If Israel had undertaken all of these restrictive policies simply out of legitimate security concerns, while undertaking good-faith negotiations on the political issues, one might conceivably accept their validity. But that is not the case. Sharon, the man who led the settlement-building policy intended to prevent Israel from ever withdrawing from the occupied territories, has never seriously attempted to make a realistic peace with the Palestinians, one that involves relinquishing the territories occupied after the 1967 war. As the Israeli journalist Doron Rosenblum wrote in Ha'aretz, "even if we take the Arafatian wickedness and stupdity into account, we will find that during this past year there was not even one single opportunity for dialogue, for calm, for minimal creativity in the direction of some sort of agreement or understanding that was not intentionally scotched by Sharon, and this when he did not initiate an intentional provocation."

But many Israelis -- including even Benny Morris, one of the so-called "new historians" who helped puncture many of Israel's most cherished myths -- no longer believe that the Palestinians want peace. Arafat's rejection of Ehud Barak's Camp David offer caused the scales to fall from their eyes: If the Palestinians could turn down an offer that included more than 90 percent of the West Bank and control of most of East Jerusalem, they must not be interested in peace but in an endless struggle to destroy Israel itself. Many American supporters of Israel share this view.

Such a reaction is understandable, but in my view misguided. It assumes a kind of primordial hatred of Israelis by Palestinians, or hatred of Jews by Palestinians, that neither the historical record nor the contemporary situation, bleak as it is, bears out. As the noted Israeli journalist and historian Tom Segev commented, it is naive to expect a 100-year-old conflict to be ended with one roll of the dice. Mistrusts are too deep, lack of mutual understanding too strong. But those can be overcome -- in time, and with good-faith efforts. In his forthcoming book, "War Without End," the British journalist Anton LaGuardia noted that one of the things that led Arafat to walk away was simply a desire for Israelis to apologize -- to acknowledge their responsibility. On such seemingly trivial matters the attempts at reconciliation between two suffering peoples with tragic histories can founder. But hope is not dead yet, nor hatred too strong.

Yes, there are some Palestinians who reject Israel's right to exist and desire not peaceful coexistence with Israel but existence without either Israel or Jews. But reading the words of Palestinians -- from shopkeepers to intellectuals -- one gets the sense that most do not feel this way. They are deeply angry and bitter at Israel and Israelis, it is true, but that anger has not yet frozen into permanent, self-destructive hatred. Yes, they cling to wraithlike dreams of fields and olive trees and sunlit orchards that vanished 54 years ago in the fire of war and terror -- as what person who lost his native realm would not? The same dream, based not on actual memories but on ancient history, led to the founding of Israel -- but it is still possible for them to step out of the shadows of memory, to forgive and move on. What most Palestinians want is a measure of justice, embodied in a real state, not a Bantustan; acknowledgment by Israel of its share of responsibility for their tragic plight; and a chance for a better life.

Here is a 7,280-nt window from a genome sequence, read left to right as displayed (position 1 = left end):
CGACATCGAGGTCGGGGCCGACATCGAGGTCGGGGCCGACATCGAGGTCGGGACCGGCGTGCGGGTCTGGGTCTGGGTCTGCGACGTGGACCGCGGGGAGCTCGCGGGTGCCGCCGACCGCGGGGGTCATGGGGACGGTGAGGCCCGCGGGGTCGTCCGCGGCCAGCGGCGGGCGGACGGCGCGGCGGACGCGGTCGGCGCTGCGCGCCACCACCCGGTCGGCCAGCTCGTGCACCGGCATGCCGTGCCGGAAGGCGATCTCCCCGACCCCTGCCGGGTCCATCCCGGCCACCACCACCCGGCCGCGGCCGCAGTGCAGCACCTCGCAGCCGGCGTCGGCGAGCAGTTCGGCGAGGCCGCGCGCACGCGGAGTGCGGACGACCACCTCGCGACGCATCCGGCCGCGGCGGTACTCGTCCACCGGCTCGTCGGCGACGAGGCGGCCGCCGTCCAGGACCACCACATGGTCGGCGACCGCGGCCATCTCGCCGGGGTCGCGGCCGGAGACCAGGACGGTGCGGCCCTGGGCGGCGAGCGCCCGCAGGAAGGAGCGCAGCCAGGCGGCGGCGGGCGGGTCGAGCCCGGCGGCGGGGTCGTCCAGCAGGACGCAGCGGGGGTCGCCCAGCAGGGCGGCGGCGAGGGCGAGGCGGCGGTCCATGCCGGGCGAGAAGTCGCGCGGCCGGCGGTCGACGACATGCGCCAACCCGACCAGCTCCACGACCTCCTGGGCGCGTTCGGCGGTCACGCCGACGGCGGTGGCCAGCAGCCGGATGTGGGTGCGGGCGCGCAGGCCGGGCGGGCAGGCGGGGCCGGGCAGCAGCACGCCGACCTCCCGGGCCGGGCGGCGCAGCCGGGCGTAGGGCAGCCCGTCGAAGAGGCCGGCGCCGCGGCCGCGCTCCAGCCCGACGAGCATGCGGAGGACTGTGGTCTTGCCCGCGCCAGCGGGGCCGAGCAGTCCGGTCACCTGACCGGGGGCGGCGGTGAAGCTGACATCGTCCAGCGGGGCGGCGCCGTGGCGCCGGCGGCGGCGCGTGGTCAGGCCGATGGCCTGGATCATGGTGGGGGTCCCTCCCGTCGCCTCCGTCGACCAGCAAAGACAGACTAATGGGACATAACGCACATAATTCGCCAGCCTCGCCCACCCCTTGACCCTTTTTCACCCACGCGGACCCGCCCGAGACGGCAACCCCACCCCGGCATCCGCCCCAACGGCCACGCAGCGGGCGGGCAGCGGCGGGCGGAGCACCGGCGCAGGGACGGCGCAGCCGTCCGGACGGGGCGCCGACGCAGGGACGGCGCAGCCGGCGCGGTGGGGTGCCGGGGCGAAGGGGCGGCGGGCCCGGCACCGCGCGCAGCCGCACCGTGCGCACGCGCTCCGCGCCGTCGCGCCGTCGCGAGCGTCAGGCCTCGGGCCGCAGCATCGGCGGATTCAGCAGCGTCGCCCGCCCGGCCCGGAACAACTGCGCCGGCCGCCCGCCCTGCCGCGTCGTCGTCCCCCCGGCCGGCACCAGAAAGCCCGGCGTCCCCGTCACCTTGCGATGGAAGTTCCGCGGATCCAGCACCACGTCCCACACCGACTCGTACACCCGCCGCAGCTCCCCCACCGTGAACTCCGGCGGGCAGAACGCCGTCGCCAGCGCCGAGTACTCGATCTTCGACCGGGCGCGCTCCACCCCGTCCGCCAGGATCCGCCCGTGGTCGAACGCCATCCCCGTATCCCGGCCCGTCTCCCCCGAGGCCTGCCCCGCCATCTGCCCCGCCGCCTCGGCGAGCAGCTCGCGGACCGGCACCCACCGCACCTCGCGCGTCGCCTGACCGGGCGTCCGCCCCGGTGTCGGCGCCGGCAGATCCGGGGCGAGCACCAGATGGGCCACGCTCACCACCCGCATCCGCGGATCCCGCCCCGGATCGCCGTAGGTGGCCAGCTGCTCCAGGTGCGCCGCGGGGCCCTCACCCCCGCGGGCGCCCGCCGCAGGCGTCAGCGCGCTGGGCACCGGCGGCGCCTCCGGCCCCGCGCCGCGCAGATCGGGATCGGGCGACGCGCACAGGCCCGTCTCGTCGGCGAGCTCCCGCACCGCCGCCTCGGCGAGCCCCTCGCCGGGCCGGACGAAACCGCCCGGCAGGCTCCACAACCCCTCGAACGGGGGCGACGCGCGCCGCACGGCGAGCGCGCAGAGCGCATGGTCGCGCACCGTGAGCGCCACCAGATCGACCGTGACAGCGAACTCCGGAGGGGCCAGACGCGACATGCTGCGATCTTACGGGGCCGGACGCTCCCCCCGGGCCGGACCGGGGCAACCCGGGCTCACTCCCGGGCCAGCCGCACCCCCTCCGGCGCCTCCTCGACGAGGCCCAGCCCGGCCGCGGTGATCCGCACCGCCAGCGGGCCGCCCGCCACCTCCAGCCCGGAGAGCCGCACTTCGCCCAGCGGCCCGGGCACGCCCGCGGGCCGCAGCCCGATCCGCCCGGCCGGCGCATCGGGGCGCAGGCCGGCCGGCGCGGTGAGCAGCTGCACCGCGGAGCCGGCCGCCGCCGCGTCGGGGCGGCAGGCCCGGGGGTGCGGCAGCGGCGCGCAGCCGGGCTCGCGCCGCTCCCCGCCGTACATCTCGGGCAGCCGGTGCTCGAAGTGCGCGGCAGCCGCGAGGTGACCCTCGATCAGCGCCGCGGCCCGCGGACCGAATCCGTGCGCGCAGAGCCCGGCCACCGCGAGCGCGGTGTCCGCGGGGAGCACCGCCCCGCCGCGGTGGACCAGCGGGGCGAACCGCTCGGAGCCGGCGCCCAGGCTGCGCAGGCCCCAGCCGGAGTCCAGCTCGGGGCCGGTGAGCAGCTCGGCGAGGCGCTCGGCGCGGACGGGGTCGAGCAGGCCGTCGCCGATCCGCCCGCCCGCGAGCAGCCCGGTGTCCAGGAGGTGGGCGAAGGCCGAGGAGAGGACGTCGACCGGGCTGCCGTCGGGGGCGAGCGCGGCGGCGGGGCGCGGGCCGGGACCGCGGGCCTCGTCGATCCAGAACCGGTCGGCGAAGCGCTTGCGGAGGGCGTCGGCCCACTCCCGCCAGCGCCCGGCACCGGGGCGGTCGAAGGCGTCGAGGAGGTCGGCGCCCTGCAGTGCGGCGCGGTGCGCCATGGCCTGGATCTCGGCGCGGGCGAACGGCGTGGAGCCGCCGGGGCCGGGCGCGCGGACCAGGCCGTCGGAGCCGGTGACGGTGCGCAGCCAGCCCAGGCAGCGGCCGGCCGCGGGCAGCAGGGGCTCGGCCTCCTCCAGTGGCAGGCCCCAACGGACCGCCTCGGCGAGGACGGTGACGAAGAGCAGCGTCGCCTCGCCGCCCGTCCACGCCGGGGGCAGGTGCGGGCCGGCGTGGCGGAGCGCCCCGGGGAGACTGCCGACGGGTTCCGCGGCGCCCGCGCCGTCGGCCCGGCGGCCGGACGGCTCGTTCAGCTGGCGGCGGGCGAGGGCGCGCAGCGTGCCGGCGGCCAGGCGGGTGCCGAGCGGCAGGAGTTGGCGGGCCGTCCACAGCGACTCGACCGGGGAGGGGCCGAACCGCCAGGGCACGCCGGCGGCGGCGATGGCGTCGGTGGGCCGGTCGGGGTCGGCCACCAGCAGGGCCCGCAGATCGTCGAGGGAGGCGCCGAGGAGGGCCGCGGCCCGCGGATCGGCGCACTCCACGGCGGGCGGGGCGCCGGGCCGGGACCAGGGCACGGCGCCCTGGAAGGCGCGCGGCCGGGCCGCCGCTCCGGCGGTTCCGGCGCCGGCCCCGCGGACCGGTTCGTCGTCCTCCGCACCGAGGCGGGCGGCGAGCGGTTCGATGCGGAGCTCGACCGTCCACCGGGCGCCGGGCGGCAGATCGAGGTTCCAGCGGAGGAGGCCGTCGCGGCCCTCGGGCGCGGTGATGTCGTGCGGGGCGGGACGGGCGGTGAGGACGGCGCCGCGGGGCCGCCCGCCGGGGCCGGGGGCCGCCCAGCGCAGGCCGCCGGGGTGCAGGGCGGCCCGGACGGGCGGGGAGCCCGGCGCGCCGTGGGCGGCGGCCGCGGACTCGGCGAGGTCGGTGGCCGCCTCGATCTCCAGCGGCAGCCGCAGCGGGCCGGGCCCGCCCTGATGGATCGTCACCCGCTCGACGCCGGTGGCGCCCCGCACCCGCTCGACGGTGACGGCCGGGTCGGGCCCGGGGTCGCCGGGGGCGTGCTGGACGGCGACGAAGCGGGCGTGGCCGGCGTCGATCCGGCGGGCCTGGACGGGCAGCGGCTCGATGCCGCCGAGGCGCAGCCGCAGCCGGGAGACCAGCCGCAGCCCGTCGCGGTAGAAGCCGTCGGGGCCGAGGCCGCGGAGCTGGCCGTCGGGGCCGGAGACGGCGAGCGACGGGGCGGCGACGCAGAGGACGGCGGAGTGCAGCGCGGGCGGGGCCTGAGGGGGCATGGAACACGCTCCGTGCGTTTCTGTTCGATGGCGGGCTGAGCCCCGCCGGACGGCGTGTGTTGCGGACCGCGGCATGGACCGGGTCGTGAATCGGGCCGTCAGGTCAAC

Those are things that even now Israel could still be persuaded to give them -- if it was assured that the sacrifice and the admission would truly bring peace. But as the semi-war continues, the rejectionists and anti-Semites and deadly fundamentalists are gaining in power on the Arab side -- just as racist, anti-Arab hyper-nationalists and religious fanatics are gaining on the Israeli side. If the U.S., the only country that has the power to stop this madness, refuses to step in, the cycle of violence will grow to the point where the pessimists are proven right -- and then not only that region will suffer, the whole world will be in danger. Time is on no one's side.

The solution is clear. The U.S. must step in immediately to broker a peace plan along the lines provided by the Saudi initiative. Israel would completely withdraw to its pre-'67 borders. On the most contentious issues -- the right of return and Jerusalem -- the U.S. should propose splitting the difference, giving the Palestinians slightly more than they got at Camp David on Jerusalem and its all-important Temple Mount area, but holding the line on the refugees. The Palestinians would get East Jerusalem as their capital; Israelis would have access to the Western Wall. In exchange, the Palestinians would give up their demand for unlimited right of return: Refugees would be resettled elsewhere and paid compensation, as in Barak's proposal. The Arab states have clearly signaled that they are prepared to compromise on the right of return, and with their support Arafat would have the authority to make this momentous and needed break with Palestinian mythology.

To give Israel assurance that giving up the occupied territories and East Jerusalem would bring peace, an international peacekeeping force should be deployed. Any attacks on Israel would be met with an immediate and devastating international military response.

Sharon, of course, would reject this plan unless he was forced to accept it -- so the U.S. must force him to accept it, threatening to withhold the $3 billion a year it provides Israel if necessary.

Time is running out. Supporters of Israel and of the Palestinians alike -- and those of us who wish both sides well -- must urge the Bush administration to act. The alternative is unthinkable.

Gary Kamiya

Gary Kamiya is a Salon contributing writer.